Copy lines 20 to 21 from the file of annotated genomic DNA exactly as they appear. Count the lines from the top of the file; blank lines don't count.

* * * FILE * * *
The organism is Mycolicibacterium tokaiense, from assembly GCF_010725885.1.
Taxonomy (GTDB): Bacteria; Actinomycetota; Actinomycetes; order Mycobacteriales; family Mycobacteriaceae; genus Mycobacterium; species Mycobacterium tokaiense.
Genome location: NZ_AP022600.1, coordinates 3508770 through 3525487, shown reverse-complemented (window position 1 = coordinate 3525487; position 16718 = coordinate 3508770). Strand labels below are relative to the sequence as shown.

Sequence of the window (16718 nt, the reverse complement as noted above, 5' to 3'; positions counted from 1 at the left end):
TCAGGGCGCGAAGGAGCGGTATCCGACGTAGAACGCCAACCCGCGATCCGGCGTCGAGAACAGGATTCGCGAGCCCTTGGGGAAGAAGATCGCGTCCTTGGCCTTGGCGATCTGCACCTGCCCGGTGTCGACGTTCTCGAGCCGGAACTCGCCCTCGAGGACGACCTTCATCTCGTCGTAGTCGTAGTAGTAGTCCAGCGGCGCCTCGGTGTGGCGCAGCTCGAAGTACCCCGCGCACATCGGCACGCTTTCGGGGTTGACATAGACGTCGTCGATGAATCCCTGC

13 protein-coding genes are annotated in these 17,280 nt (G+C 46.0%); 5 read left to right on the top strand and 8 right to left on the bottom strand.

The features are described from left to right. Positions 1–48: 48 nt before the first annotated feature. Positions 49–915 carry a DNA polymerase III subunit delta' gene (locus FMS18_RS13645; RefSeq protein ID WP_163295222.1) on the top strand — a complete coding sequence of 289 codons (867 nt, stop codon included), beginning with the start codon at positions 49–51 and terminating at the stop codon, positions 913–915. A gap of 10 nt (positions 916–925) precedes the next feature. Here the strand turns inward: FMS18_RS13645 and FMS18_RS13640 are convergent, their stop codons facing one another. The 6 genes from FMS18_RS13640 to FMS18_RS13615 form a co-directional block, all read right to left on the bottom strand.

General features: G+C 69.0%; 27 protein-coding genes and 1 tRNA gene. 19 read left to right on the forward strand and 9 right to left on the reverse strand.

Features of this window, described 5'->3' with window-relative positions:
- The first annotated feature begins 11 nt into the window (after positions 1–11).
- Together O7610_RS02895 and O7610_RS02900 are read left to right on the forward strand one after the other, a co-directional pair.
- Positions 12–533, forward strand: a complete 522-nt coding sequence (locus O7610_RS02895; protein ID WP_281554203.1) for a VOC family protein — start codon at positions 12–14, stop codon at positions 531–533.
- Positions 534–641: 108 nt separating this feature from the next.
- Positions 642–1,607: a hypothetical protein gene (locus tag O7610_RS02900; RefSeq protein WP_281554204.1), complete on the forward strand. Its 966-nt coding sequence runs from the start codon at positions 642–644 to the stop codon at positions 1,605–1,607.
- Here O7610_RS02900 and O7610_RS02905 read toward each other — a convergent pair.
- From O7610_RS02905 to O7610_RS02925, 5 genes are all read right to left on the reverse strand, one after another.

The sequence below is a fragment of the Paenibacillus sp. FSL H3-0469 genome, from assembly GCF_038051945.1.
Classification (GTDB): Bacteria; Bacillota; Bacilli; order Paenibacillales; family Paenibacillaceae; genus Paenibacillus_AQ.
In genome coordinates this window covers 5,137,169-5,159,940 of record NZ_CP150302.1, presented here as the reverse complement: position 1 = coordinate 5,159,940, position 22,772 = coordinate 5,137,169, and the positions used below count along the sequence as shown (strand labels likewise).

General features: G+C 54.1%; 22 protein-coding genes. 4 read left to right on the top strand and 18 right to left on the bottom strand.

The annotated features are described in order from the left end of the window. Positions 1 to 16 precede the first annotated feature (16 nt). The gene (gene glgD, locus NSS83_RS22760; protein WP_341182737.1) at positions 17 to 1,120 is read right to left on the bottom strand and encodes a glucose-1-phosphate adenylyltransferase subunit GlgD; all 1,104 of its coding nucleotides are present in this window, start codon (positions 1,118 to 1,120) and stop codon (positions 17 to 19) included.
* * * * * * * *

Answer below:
General features: G+C 54.1%; 22 protein-coding genes. 4 read left to right on the top strand and 18 right to left on the bottom strand.

The annotated features are described in order from the left end of the window. Positions 1 to 16 precede the first annotated feature (16 nt). The gene (gene glgD, locus NSS83_RS22760; protein WP_341182737.1) at positions 17 to 1,120 is read right to left on the bottom strand and encodes a glucose-1-phosphate adenylyltransferase subunit GlgD; all 1,104 of its coding nucleotides are present in this window, start codon (positions 1,118 to 1,120) and stop codon (positions 17 to 19) included.